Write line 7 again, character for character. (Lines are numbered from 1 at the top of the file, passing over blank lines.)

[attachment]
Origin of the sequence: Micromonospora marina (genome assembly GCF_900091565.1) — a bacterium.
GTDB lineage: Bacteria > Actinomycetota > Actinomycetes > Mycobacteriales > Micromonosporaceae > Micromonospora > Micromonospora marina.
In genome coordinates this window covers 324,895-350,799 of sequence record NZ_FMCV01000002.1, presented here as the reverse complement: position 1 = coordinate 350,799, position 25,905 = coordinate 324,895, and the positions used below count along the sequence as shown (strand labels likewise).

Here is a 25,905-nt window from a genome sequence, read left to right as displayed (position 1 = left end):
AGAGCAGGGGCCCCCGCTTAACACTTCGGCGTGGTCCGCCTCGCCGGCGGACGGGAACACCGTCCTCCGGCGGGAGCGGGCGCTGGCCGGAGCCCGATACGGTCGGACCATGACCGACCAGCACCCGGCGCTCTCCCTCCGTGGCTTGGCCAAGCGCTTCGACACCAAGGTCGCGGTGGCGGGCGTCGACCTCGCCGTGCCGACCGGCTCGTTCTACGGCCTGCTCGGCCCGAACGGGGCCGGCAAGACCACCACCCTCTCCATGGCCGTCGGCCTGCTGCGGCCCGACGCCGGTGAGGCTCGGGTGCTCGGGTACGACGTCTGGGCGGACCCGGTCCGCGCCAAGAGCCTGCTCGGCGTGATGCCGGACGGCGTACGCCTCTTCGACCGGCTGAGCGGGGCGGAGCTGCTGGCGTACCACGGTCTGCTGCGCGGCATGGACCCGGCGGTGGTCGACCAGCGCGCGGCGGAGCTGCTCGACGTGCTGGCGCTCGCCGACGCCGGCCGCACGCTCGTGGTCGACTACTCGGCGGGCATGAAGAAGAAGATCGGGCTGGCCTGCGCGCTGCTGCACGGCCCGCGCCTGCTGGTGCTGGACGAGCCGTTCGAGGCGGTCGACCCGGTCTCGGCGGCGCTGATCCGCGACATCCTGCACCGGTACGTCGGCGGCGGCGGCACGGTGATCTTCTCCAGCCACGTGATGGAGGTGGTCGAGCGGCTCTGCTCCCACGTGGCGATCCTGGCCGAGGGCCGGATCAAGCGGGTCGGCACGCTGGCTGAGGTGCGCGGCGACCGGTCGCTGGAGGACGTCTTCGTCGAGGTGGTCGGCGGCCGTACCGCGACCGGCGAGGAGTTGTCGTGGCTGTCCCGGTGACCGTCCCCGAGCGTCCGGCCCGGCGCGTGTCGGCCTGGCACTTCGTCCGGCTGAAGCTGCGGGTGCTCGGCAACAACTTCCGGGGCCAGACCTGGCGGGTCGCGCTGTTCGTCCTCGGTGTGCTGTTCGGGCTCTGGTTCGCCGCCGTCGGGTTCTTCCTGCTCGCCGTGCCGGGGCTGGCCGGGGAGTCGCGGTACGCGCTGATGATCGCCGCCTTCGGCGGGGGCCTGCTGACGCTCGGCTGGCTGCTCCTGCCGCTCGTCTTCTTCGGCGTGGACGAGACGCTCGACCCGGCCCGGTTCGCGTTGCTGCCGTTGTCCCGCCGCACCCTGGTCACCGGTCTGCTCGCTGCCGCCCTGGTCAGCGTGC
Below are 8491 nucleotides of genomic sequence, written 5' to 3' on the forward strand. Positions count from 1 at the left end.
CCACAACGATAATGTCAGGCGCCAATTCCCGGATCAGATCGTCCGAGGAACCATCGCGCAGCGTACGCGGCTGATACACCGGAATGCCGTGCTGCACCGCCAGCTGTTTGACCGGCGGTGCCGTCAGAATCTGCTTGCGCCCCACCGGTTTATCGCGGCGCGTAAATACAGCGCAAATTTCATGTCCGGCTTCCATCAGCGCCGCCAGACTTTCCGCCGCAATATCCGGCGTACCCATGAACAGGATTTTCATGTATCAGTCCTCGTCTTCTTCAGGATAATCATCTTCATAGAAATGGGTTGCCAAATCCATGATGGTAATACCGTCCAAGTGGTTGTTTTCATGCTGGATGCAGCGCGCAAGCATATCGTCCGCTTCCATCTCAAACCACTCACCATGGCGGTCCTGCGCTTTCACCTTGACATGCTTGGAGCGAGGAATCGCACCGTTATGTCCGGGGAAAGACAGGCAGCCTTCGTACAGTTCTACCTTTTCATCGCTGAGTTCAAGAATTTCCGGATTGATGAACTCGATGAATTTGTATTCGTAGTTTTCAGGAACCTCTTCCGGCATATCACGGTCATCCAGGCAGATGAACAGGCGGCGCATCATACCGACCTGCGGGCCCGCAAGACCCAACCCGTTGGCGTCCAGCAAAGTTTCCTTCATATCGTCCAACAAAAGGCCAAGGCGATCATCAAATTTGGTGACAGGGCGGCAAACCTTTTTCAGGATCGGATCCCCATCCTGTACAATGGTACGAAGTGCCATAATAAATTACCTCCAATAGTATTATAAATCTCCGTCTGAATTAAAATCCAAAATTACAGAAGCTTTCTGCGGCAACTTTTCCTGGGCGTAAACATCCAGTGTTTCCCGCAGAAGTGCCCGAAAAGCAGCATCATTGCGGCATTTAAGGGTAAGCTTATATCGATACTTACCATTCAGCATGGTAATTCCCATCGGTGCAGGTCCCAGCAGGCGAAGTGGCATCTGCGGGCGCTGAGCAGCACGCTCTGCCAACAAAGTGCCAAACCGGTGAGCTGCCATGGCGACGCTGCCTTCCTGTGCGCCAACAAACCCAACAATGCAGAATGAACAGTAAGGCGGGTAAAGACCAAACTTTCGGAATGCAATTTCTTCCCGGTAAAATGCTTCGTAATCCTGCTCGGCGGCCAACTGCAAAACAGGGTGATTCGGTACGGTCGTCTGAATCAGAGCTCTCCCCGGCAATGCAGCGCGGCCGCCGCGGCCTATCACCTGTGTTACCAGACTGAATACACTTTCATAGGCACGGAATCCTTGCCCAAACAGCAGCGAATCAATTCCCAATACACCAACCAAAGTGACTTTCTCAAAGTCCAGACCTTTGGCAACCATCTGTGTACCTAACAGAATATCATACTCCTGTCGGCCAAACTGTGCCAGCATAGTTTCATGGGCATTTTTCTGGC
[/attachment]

CCACAACGATAATGTCAGGCGCCAATTCCCGGATCAGATCGTCCGAGGAACCATCGCGCAGCGTACGCGGCTGATACACCGGAATGCCGTGCTGCACCGCCAGCTGTTTGACCGGCGGTGCCGTCAGAATCTGCTTGCGCCCCACCGGTTTATCGCGGCGCGTAAATACAGCGCAAATTTCATGTCCGGCTTCCATCAGCGCCGCCAGACTTTCCGCCGCAATATCCGGCGTACCCATGAACAGGATTTTCATGTATCAGTCCTCGTCTTCTTCAGGATAATCATCTTCATAGAAATGGGTTGCCAAATCCATGATGGTAATACCGTCCAAGTGGTTGTTTTCATGCTGGATGCAGCGCGCAAGCATATCGTCCGCTTCCATCTCAAACCACTCACCATGGCGGTCCTGCGCTTTCACCTTGACATGCTTGGAGCGAGGAATCGCACCGTTATGTCCGGGGAAAGACAGGCAGCCTTCGTACAGTTCTACCTTTTCATCGCTGAGTTCAAGAATTTCCGGATTGATGAACTCGATGAATTTGTATTCGTAGTTTTCAGGAACCTCTTCCGGCATATCACGGTCATCCAGGCAGATGAACAGGCGGCGCATCATACCGACCTGCGGGCCCGCAAGACCCAACCCGTTGGCGTCCAGCAAAGTTTCCTTCATATCGTCCAACAAAAGGCCAAGGCGATCATCAAATTTGGTGACAGGGCGGCAAACCTTTTTCAGGATCGGATCCCCATCCTGTACAATGGTACGAAGTGCCATAATAAATTACCTCCAATAGTATTATAAATCTCCGTCTGAATTAAAATCCAAAATTACAGAAGCTTTCTGCGGCAACTTTTCCTGGGCGTAAACATCCAGTGTTTCCCGCAGAAGTGCCCGAAAAGCAGCATCATTGCGGCATTTAAGGGTAAGCTTATATCGATACTTACCATTCAGCATGGTAATTCCCATCGGTGCAGGTCCCAGCAGGCGAAGTGGCATCTGCGGGCGCTGAGCAGCACGCTCTGCCAACAAAGTGCCAAACCGGTGAGCTGCCATGGCGACGCTGCCTTCCTGTGCGCCAACAAACCCAACAATGCAGAATGAACAGTAAGGCGGGTAAAGACCAAACTTTCGGAATGCAATTTCTTCCCGGTAAAATGCTTCGTAATCCTGCTCGGCGGCCAACTGCAAAACAGGGTGATTCGGTACGGTCGTCTGAATCAGAGCTCTCCCCGGCAATGCAGCGCGGCCGCCGCGGCCTATCACCTGTGTTACCAGACTGAATACACTTTCATAGGCACGGAATCCTTGCCCAAACAGCAGCGAATCAATTCCCAATACACCAACCAAAGTGACTTTCTCAAAGTCCAGACCTTTGGCAACCATCTGTGTACCTAACAGAATATCATACTCCTGTCGGCCAAACTGTGCCAGCATAGTTTCATGGGCATTTTTCTGGC